17   Smith was present and he was present --

18       A.   Probably.     Yes.   I'm sure -- I probably was

19   visibly angry.

20       Q.   And what were you angry about?

21       A.   Oh, at the time, like I say, I don't recall the

22   exact conversation I had with Mr. Olsen, but it appeared

23   to me that Mr. Smith was trying to indicate that we

24   weren't following our hiring procedure properly.

25       Q.   And you indicated that in the meeting with


 1   Hackbarth?

 2       A.   No.   Well, no, not in so many words.    I think

 3   that I just -- Hackbarth and the sergeant and Mr. Smith

 4   came in, and it was just, you know, an unfortunate timing

 5   on Mr. Smith's part to be there at the time I was upset

 6   over that incident.

 7       Q.   And do you recall whether or not you used the

 8   term, directed at Deputy Smith, that he was being down

 9   there always bitching?

10       A.   No.

11       Q.   You didn't use that term?

12       A.   I may have -- I don't think so.

13       Q.   But you may have.

14       A.   I may have.

15       Q.   You were angry.

16       A.   I was angry, yes.     And I may have, you're right.

17       Q.   And is that in compliance with the policies of

18   the sheriff's manual?

19       A.   Well, I don't know if it is or isn't, but I

20   wasn't very happy.     I think that, you know, I've -- I

21   think I've changed -- I guess I have learned some things

22   over the last couple of years, too.     I've changed my ways.

23   But I was -- You know, hey, we get upset.     I got upset.

24   You know, whether in violation of policy or not, I was

25   upset with Mr. Smith.     I wanted to make my point across,


 1   and I think I did that.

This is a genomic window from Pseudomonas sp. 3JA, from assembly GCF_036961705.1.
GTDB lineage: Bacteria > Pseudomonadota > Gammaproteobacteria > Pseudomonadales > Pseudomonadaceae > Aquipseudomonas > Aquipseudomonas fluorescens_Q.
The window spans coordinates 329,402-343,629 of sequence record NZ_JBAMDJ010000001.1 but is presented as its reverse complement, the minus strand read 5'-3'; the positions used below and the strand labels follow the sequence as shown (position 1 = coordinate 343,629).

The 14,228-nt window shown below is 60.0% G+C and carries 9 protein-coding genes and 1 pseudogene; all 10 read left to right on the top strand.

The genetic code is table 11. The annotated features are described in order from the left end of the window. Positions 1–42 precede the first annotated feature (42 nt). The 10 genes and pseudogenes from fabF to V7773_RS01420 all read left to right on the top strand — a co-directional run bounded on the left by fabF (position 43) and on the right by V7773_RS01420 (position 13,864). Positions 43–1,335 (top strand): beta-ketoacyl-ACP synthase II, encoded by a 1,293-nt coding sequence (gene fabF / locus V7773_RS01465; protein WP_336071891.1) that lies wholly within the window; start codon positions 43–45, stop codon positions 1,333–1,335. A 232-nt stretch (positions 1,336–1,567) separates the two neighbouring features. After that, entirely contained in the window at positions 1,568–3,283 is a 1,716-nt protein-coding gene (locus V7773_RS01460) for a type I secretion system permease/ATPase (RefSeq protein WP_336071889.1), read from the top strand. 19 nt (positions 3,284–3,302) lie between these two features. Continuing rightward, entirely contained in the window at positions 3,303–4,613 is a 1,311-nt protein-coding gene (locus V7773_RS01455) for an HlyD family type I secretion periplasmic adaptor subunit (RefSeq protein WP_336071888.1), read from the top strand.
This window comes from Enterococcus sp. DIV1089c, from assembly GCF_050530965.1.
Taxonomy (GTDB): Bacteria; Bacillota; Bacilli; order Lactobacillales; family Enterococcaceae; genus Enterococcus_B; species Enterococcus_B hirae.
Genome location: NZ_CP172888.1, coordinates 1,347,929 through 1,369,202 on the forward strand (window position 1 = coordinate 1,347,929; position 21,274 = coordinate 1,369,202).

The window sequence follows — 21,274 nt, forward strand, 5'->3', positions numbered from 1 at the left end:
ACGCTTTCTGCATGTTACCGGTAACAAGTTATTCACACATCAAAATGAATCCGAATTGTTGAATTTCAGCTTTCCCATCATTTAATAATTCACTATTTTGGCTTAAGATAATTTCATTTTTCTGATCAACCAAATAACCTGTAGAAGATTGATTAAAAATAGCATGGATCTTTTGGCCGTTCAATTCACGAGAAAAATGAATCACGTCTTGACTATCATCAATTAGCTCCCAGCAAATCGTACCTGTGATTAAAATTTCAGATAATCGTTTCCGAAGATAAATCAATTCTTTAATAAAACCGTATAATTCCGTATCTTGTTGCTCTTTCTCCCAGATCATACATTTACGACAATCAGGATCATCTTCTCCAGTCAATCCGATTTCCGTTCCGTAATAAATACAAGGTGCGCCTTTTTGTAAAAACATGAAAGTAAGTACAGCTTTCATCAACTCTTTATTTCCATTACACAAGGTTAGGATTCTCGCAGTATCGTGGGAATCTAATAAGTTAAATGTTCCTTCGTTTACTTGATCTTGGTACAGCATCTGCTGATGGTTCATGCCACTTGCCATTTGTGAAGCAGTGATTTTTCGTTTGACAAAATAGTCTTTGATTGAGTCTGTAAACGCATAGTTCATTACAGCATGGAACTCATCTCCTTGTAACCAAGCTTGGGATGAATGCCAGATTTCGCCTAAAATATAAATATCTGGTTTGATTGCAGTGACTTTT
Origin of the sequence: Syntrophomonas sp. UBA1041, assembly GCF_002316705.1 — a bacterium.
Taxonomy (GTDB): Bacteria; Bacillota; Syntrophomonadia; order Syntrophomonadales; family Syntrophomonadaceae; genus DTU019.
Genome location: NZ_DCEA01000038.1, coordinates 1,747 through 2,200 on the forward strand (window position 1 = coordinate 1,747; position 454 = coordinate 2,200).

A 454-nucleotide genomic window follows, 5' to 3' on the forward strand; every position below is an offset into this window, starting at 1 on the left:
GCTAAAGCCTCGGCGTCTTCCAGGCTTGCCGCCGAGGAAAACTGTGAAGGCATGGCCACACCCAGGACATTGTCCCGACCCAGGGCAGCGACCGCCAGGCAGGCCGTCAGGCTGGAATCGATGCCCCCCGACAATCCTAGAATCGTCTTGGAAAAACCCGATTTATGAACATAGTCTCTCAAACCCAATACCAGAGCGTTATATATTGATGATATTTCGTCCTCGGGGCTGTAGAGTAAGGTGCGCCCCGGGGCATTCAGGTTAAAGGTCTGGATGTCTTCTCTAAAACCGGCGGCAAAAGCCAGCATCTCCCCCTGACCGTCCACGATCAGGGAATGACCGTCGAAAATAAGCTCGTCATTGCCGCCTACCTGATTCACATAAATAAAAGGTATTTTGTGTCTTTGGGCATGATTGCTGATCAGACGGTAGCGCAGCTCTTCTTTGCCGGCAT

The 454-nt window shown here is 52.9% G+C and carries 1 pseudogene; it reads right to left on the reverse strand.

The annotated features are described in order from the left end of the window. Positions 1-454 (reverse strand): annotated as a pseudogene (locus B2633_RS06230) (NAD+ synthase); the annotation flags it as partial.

2       Q.    And you asked Hackbarth and Evans to leave so you

 3   could meet privately with Smith?

 4       A.    You know, I don't know if I asked them to leave

 5   or if John and I decided to sit and visit about it.    But,

 6   yes, John and I did sit and talk privately.

 7       Q.    Hackbarth and Evans understood that they were

 8   to -- they were dismissed.

 9       A.    That could be.      That could be.

10       Q.    After they left, did you use the term that if

11   you -- he repeated anything that you were going to say,

12   that you were going to make sure to kick his ass?

13       A.    I did not.     Absolutely not.

14       Q.    You were pretty angry, though, still.

15       A.    I was angry, but I wouldn't say that to any of my

16   people.   If I did, it would be in a joking manner to one

17   of the guys, but I would never say that to one of my

18   people.

19       Q.    And do you believe that you, during that private

20   meeting -- That was in your office?

21       A.    Uh-huh.

22       Q.    And that's a yes?

23       A.    Yes.   I'm sorry.

24       Q.    That's okay.

25       A.    I keep forgetting that we're not just having a


 1   casual conversation here.

 2       Q.   And I appreciate that.     And it probably doesn't

 3   matter, since there's a video record of this, but I know

 4   for the court reporter, she finds it difficult.

 5       A.   I'm with you.

 6       Q.   When you become angry, do you become red in the

 7   face?

 8       A.   I don't know.

 9       Q.   Okay.   That would have to depend on observers?

10       A.   I guess, yeah.

11       Q.   Did you make a comment at that time -- Did you

12   raise your voice during that private meeting, after

13   meeting with -- after Hackbarth and Evans were gone?

14       A.   I don't know that I did.

15       Q.   Do you recall that you did not raise your voice?

16       A.   I can't say either way.

17       Q.   Okay.   No recollection.

18       A.   No recollection.

19       Q.   Did you make a comment saying that 80 percent of

20   the deputies who supported Linder against Maxwell in the

21   last election had no right to do so?

22       A.   I don't recall ever making that comment, no.

23       Q.   Do you recall -- May you have made the comment?

24       A.   I don't think so.   I don't believe so.

25       Q.   May you have indicated that you didn't think it


 1   was appropriate for 80 percent of the deputies who

 2   supported Linder to not support Maxwell?

 3       A.   I don't believe so, no.      I know we did talk a

 4   little bit about the Linder-Maxwell election, but I don't

 5   think I came out with those types of statements, no.